Written by: Stephen Hsu
Primary Source: Information Processing
I met Jonathan Rothberg, a real pioneer in genetic sequencing technology, at Scifoo back in 2008 (see Gene machines). Jonathan’s foundation is now backing an effort similar to the BGI Cognitive Genomics project. He may not remember, but we had a long conversation about this topic on the bus from the hotel to the Googleplex.
I’ve agreed to participate in Project Einstein (I am not worthy!) as a DNA donor, and I hope that our projects will someday share data and resources. Rothberg’s attitude is typical of a true innovator: damn the critics, full speed ahead!
Nature: He founded two genetic-sequencing companies and sold them for hundreds of millions of dollars. He helped to sequence the genomes of a Neanderthal man and James Watson, who co-discovered DNA’s double helix. Now, entrepreneur Jonathan Rothberg has set his sights on another milestone: finding the genes that underlie mathematical genius.
Rothberg and physicist Max Tegmark, who is based at the Massachusetts Institute of Technology in Cambridge, have enrolled about 400 mathematicians and theoretical physicists from top-ranked US universities in a study dubbed ‘Project Einstein’. They plan to sequence the participants’ genomes using the Ion Torrent machine that Rothberg developed.
The team will be wading into a field fraught with controversy. Critics have assailed similar projects, such as one at the BGI (formerly the Beijing Genomics Institute) in Shenzhen, China, that is sequencing the genomes of 1,600 people identified as mathematically precocious children in the 1970s (see Nature 497, 297–299; 2013).
… Rothberg has long been interested in cognition. He is also in awe of the abilities of famous scientists. “Einstein said ‘the most incomprehensible thing about the Universe is that it is comprehensible’,” he says. “I’d love to find the genes that make the Universe comprehensible.”
There is precedent to the concept of sequencing extreme outliers in a population in the hunt for influential genes. Scientists have used the technique to sift for genes that influence medical conditions such as high blood pressure and bone loss. Some behavioural geneticists, such as Robert Plomin at King’s College London, who is involved with the BGI project, say that there is no reason that this same approach won’t work for maths ability. As much as two-thirds of a child’s mathematical aptitude seems to be influenced by genes (Y. Kovas et al. Psychol. Sci. 24, 2048–2056; 2013).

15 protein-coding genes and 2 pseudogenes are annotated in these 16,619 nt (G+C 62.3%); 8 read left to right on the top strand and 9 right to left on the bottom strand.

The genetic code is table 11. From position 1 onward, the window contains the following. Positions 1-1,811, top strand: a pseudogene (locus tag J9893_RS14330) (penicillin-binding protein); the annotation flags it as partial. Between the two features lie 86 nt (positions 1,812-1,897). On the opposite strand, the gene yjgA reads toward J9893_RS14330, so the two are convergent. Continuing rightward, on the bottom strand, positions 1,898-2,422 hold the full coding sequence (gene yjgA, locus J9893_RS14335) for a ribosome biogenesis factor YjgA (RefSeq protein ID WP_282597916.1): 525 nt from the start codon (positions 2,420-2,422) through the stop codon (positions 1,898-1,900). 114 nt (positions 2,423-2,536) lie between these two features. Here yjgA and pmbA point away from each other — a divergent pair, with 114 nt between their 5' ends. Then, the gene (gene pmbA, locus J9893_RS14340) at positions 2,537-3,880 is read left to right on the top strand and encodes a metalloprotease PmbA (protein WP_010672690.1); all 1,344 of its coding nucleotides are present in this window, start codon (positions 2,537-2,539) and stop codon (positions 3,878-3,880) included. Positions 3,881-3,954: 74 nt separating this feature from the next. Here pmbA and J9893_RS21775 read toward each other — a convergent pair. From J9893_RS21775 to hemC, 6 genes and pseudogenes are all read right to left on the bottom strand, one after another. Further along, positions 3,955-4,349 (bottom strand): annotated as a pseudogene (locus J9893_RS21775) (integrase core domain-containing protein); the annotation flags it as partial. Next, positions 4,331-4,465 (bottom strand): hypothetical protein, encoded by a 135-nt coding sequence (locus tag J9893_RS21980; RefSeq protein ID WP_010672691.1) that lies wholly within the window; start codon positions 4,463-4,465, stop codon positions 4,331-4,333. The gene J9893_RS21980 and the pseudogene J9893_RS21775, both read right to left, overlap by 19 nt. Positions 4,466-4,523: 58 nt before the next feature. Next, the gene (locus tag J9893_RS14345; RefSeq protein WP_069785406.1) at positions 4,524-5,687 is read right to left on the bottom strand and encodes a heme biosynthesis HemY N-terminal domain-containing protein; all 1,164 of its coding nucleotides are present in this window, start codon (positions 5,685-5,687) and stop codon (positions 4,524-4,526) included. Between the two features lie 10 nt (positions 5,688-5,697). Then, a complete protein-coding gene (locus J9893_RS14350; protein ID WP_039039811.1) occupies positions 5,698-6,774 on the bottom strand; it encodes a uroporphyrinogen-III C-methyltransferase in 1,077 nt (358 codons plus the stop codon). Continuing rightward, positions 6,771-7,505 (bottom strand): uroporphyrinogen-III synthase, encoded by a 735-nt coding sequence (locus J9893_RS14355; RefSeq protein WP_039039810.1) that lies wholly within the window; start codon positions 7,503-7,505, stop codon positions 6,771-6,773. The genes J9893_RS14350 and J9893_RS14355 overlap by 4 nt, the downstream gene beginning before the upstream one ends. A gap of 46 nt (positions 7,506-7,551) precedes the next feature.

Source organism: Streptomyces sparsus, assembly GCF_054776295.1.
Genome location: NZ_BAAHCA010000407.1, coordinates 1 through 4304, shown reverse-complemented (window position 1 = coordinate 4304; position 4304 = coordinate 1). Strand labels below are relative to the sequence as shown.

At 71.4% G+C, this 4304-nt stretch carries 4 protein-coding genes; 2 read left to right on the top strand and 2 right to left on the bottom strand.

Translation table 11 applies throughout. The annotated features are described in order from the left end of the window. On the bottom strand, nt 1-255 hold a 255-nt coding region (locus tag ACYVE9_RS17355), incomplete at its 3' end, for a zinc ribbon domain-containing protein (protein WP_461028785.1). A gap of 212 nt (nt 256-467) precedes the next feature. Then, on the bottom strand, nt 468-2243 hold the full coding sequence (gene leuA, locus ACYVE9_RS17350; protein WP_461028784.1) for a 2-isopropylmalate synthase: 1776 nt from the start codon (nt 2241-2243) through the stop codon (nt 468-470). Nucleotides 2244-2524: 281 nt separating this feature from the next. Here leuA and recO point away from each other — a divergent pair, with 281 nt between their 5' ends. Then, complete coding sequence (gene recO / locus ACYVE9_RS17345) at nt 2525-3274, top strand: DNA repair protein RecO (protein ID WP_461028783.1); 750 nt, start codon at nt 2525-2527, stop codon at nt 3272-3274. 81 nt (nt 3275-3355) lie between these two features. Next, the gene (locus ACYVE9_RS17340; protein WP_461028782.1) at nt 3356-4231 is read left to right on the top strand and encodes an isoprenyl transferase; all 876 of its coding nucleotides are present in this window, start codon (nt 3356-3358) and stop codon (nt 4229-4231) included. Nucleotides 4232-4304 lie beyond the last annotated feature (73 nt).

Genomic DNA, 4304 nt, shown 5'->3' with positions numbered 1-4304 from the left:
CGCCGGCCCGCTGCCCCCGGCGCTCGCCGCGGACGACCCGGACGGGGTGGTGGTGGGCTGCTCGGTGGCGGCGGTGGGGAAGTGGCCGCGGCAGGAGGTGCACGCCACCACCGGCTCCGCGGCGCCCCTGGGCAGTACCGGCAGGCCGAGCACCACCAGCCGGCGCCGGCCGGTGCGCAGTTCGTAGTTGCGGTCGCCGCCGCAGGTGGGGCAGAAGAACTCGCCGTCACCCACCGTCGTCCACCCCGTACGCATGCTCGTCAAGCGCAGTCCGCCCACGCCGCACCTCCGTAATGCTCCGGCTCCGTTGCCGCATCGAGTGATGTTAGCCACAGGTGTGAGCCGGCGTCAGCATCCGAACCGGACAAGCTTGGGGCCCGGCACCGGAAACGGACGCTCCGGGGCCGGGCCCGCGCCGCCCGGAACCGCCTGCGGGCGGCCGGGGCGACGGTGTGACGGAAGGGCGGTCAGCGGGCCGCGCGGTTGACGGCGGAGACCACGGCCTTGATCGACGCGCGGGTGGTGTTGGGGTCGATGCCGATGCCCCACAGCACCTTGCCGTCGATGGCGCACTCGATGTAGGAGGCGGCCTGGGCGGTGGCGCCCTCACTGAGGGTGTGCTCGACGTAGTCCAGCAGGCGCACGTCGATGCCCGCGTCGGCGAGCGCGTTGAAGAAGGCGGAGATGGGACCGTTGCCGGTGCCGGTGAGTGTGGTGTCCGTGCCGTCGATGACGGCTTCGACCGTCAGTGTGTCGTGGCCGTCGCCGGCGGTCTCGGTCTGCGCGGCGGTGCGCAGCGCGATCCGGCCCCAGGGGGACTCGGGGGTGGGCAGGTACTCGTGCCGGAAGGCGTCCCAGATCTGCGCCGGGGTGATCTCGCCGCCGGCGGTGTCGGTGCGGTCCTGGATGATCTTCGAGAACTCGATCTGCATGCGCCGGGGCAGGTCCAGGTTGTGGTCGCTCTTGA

… The Rothberg Institute for Childhood Diseases, Rothberg’s private foundation based in Guilford, Connecticut, is the study’s sponsor. But Rothberg won’t say who is funding the project, which other geneticists estimate will cost at least US$1 million. Some speculate that Rothberg is funding it himself. In 2001, Fortune estimated his net worth to be $168 million, and that was before he sold the sequencing companies he founded — 454 Life Sciences and Ion Torrent, both based in Connecticut — for a combined total of $880 million.
Rothberg is adamant that the project is well worth the time and the money, whoever is paying for it. “This study may not work at all,” he says — before adding, quickly, that it “is not a crazy thing to do”. For a multimillionaire with time on his hands, that seems to be justification enough.
Let me repeat the scientific motivations for this type of project. The human brain is arguably the most complex object we know of in the universe. Yet, it is constructed from a blueprint containing less than a few gigabits of information. Unlocking the genetic architecture of cognition is one of the greatest challenges — now feasible in the age of genomics that Rothberg and others helped bring into existence.
For a discussion of previous GWAS results on general cognition, and their implications for the prospects of studies like Project Einstein, see First GWAS hits for cognitive ability. For general background on the science, watch this video. Or read these: MIRI interview, FAQ.
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